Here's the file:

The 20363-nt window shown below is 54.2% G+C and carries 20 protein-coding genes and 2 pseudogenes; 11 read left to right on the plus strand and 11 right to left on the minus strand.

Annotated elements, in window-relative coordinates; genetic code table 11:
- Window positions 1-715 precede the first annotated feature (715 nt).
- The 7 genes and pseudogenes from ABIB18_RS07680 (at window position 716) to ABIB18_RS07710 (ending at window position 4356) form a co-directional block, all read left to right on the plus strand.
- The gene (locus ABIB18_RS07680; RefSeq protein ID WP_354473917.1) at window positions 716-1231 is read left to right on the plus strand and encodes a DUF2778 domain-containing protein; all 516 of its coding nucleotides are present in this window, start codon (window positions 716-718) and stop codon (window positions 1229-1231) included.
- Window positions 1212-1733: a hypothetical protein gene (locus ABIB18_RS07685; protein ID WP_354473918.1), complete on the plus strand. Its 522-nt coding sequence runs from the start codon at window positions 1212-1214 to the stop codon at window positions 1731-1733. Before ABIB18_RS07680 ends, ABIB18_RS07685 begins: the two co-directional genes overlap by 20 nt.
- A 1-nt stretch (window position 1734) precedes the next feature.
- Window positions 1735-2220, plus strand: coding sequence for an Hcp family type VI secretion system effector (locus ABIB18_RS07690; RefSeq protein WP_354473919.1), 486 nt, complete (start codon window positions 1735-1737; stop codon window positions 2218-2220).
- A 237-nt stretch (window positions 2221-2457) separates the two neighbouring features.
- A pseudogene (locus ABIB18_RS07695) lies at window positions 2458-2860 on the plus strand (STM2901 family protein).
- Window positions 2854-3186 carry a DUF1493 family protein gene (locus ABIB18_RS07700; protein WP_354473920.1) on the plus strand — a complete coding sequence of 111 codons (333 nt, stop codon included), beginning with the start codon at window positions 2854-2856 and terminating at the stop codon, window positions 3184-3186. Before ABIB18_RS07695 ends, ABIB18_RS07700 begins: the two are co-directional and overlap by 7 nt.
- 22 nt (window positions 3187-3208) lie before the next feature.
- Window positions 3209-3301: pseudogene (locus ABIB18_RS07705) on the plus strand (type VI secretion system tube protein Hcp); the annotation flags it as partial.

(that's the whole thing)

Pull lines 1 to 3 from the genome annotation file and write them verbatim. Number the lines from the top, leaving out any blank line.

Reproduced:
The 20363-nt window shown below is 54.2% G+C and carries 20 protein-coding genes and 2 pseudogenes; 11 read left to right on the plus strand and 11 right to left on the minus strand.

Annotated elements, in window-relative coordinates; genetic code table 11:
- Window positions 1-715 precede the first annotated feature (715 nt).